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The other day, my Dell printer ran out of ink, and I had to order a new cartridge. I called the toll-free number and the female voice on the other end had a distinct foreign accent. In fact, it was an Indian accent.
I gave her all the information she needed to complete the purchase. I then asked her where she was. She said she was in Bangalore, India. We then had a very pleasant conversation about the weather, the time of day in Boston and Bangalore. I asked if the cartridge would be sent from India. No, she replied, it would be sent from Texas.
That’s when the idea of the global economy hit me. I had to call India to place my order, which India instantly transmitted to Texas, from where the item would be shipped to me in Boston.
How could all of this be economical for Dell? Three factors. First, the incredible reduction in the cost of telecommunications. The second factor, of course, is the lower costs in labor by having all of these purchase orders and technical questions answered by English-speaking Indians. The third was the ease of electronic payment by credit card.
I complimented the young lady on her excellent English, which she had learned in India. I asked if she had been taught British English or American English. She said she was taught “neutral” English.
I was calling at about 11 p.m. Eastern Time and she was in the mid-afternoon of the next day. “What is happening tomorrow?” I asked. “What does tomorrow’s paper say?” She laughed. This was not a time machine in which she could see the future even though she was ahead of me by a day. Strange phenomenon.
When the ink cartridge arrived, I somehow fouled up my printer in trying to install it. It printed only black and white, no color. So I called the service number. I had to make three calls and wait 20 minutes before I was finally connected to a very nice Indian gentleman in Hyderabad. He led me through a rather complex process to restore my printer’s color facility. I thanked him for his help. But I asked why did it take so long for me to get through. He said that the volume of calls was very great. So why didn’t they hire more people, I asked. He didn’t know why.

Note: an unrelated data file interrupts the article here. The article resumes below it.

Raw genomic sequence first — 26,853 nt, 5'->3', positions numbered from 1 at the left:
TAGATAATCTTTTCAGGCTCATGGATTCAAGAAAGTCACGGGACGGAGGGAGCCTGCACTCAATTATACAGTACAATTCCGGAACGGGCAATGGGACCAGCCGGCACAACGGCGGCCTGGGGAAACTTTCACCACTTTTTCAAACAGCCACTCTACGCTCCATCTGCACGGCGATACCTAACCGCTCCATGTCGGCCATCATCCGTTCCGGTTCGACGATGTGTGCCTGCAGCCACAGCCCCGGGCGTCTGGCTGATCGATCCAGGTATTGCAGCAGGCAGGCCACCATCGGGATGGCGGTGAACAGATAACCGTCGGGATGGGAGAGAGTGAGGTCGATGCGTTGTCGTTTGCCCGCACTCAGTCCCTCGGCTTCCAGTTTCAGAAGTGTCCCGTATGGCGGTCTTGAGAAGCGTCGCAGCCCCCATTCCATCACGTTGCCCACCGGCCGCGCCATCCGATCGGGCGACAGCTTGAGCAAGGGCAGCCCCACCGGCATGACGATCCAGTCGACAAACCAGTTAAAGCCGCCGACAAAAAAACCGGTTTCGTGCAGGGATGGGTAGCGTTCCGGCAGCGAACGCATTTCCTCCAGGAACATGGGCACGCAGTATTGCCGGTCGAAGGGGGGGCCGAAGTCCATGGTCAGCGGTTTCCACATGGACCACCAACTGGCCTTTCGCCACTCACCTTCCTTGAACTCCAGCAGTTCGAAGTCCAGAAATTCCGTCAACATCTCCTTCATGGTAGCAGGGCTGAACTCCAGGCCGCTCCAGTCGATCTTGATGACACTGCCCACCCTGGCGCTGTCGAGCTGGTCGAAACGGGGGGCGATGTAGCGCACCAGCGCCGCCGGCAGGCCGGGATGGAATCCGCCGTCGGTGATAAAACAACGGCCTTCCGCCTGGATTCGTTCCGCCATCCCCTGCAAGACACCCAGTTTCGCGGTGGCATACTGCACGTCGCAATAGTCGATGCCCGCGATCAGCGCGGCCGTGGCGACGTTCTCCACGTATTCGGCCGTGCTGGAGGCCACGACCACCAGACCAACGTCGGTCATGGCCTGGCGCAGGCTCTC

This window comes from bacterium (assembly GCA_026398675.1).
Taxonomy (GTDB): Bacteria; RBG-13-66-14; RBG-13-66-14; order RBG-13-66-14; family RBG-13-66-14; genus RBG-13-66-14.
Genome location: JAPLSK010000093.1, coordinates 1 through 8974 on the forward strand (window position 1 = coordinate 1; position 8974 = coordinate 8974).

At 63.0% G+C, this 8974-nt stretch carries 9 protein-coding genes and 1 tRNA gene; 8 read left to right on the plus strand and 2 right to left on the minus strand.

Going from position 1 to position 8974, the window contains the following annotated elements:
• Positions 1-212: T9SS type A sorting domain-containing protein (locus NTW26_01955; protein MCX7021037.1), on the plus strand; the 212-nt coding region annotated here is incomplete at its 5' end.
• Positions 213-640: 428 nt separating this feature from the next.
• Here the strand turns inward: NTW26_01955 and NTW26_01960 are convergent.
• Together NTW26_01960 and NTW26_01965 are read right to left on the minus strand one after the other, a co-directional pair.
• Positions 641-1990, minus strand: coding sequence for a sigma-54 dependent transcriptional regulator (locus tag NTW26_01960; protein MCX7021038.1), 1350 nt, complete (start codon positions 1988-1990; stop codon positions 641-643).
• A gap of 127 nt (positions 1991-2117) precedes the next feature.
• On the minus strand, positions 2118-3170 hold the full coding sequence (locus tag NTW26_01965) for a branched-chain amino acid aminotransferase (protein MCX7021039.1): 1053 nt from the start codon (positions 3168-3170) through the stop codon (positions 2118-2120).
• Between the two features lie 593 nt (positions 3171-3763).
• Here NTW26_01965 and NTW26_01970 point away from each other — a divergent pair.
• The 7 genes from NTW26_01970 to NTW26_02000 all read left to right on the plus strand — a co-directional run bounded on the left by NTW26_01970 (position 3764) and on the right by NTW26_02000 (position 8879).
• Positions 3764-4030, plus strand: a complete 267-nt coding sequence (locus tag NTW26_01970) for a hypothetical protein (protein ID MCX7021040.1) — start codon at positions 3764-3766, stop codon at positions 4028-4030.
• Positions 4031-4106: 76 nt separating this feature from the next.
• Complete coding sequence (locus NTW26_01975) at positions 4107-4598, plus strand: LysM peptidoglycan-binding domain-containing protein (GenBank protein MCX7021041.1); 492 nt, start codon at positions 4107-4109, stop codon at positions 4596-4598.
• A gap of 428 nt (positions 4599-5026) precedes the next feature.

What is really scary about this globalization business is that we may not be able to compete with these highly literate Indians. Our education system is crippling the cognitive skills of millions of young Americans. And not even top computer CEOs can do anything about it. In an interview in USA Today (Nov. 8, 2001), Craig Barrett, the head of Intel, told a reporter:
We have a constant need for more high-tech trained people. The bulk of our research and development is done here, but increasingly that’s going to move out of the United States for a variety of reasons, one of which is the availability of trained resources here.
That’s good news for high-tech students in India. The key to success in the Information Age is the ability to read English and do science. The young lady in Bangalore and the man in Hyderabad have nice jobs, which pay well according to Indian standards. They provide convenient service for Americans halfway around the world.
And, of course, Dell has customers all over the world. Technology is the driving force behind all of this globalization. The Internet spans the planet. WorldNetDaily, for example, uses items from same-day newspapers in England, Australia, Scotland, Israel and all over the United States.
Yet, we still exist as a sovereign nation, just as India exists as a sovereign nation. We have our history, our traditions, our flag, our Christianity, our sense of being Americans, not “citizens of the world.” We have our own American soul, which cannot be submerged in some global oneness, with no identity, no separate future, no separate life.
Both transactions were pleasant and successful. I was able to have enjoyable conversations with two very nice people on the opposite side of the globe. They were in tomorrow, and I was in yesterday. I wonder if that has some significant symbolic meaning.